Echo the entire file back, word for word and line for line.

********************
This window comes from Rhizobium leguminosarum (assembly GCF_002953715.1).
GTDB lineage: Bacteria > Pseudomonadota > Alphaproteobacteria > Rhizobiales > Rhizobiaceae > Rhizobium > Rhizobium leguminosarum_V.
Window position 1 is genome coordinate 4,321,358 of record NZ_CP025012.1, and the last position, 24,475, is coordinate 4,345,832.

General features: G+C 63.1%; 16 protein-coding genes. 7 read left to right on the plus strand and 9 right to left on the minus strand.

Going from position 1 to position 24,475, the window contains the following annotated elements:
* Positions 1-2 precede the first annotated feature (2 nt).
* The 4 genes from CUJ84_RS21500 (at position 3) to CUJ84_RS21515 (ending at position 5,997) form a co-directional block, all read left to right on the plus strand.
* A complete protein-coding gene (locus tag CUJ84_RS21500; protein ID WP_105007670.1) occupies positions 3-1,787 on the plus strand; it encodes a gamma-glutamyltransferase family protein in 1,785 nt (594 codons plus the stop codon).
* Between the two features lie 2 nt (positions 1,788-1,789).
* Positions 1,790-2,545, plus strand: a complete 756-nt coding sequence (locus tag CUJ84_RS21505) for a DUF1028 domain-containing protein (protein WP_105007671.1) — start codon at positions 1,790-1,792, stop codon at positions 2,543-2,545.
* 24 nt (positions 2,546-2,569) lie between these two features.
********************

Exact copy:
This window comes from Rhizobium leguminosarum (assembly GCF_002953715.1).
GTDB lineage: Bacteria > Pseudomonadota > Alphaproteobacteria > Rhizobiales > Rhizobiaceae > Rhizobium > Rhizobium leguminosarum_V.
Window position 1 is genome coordinate 4,321,358 of record NZ_CP025012.1, and the last position, 24,475, is coordinate 4,345,832.

General features: G+C 63.1%; 16 protein-coding genes. 7 read left to right on the plus strand and 9 right to left on the minus strand.

Going from position 1 to position 24,475, the window contains the following annotated elements:
* Positions 1-2 precede the first annotated feature (2 nt).
* The 4 genes from CUJ84_RS21500 (at position 3) to CUJ84_RS21515 (ending at position 5,997) form a co-directional block, all read left to right on the plus strand.
* A complete protein-coding gene (locus tag CUJ84_RS21500; protein ID WP_105007670.1) occupies positions 3-1,787 on the plus strand; it encodes a gamma-glutamyltransferase family protein in 1,785 nt (594 codons plus the stop codon).
* Between the two features lie 2 nt (positions 1,788-1,789).
* Positions 1,790-2,545, plus strand: a complete 756-nt coding sequence (locus tag CUJ84_RS21505) for a DUF1028 domain-containing protein (protein WP_105007671.1) — start codon at positions 1,790-1,792, stop codon at positions 2,543-2,545.
* 24 nt (positions 2,546-2,569) lie between these two features.